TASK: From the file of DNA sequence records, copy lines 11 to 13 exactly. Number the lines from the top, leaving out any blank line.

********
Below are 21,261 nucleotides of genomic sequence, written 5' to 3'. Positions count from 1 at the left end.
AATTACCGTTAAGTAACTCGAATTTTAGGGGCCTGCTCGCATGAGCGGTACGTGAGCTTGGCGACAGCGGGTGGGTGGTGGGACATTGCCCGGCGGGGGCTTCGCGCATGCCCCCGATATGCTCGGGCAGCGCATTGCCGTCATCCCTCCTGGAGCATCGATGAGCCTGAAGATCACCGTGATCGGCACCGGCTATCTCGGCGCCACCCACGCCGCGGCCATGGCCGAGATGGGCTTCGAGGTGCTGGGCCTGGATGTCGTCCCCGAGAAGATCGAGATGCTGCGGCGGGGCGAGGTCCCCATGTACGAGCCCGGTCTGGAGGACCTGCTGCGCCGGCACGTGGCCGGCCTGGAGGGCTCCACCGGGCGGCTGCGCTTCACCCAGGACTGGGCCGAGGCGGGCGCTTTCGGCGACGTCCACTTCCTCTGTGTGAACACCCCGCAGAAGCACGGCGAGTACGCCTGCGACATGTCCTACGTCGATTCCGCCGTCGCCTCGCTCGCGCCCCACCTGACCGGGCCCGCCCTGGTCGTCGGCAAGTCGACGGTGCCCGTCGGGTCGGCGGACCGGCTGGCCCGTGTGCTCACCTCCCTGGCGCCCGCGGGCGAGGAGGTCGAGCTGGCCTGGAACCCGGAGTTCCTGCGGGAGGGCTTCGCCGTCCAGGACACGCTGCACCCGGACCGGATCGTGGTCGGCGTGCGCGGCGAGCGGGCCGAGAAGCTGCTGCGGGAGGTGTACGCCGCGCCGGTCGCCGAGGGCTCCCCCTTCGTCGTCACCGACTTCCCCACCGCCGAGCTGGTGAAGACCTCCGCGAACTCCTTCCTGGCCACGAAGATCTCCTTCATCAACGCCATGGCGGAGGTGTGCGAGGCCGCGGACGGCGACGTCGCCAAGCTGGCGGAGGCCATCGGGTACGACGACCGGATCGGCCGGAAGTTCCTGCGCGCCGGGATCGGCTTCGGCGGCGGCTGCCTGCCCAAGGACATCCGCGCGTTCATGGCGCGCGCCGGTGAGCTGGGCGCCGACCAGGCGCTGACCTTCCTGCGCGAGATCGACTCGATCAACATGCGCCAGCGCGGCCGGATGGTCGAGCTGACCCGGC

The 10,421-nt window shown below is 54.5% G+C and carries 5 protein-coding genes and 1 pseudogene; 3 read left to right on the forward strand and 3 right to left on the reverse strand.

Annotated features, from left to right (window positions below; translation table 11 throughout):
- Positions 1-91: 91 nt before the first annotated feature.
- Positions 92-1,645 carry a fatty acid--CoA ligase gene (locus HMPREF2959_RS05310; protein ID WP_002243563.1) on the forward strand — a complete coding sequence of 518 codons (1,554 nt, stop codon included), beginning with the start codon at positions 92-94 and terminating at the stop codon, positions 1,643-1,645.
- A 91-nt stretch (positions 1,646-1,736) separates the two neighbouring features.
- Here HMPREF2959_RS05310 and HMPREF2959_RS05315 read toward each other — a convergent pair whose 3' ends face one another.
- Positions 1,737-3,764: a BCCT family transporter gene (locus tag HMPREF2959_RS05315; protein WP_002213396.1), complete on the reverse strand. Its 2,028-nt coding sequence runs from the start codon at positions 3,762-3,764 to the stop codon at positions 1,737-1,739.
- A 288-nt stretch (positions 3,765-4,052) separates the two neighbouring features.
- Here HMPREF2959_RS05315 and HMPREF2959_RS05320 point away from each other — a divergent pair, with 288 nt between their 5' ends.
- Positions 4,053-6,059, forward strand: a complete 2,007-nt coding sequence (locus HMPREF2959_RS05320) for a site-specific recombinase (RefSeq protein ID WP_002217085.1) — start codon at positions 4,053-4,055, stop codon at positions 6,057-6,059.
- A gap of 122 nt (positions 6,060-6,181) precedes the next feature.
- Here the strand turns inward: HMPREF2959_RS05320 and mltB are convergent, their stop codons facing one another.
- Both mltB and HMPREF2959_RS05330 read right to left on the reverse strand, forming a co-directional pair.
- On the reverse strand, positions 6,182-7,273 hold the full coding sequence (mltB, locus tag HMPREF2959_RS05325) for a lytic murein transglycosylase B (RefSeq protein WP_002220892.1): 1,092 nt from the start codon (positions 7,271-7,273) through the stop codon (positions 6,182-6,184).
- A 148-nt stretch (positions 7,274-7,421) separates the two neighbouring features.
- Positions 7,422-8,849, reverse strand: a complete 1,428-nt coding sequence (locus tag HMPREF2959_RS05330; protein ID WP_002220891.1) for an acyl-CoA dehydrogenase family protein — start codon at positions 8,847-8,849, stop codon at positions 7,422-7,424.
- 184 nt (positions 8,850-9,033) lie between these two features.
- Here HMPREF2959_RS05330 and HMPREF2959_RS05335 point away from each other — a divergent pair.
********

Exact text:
- Here HMPREF2959_RS05315 and HMPREF2959_RS05320 point away from each other — a divergent pair, with 288 nt between their 5' ends.
- Positions 4,053-6,059, forward strand: a complete 2,007-nt coding sequence (locus HMPREF2959_RS05320) for a site-specific recombinase (RefSeq protein ID WP_002217085.1) — start codon at positions 4,053-4,055, stop codon at positions 6,057-6,059.
- A gap of 122 nt (positions 6,060-6,181) precedes the next feature.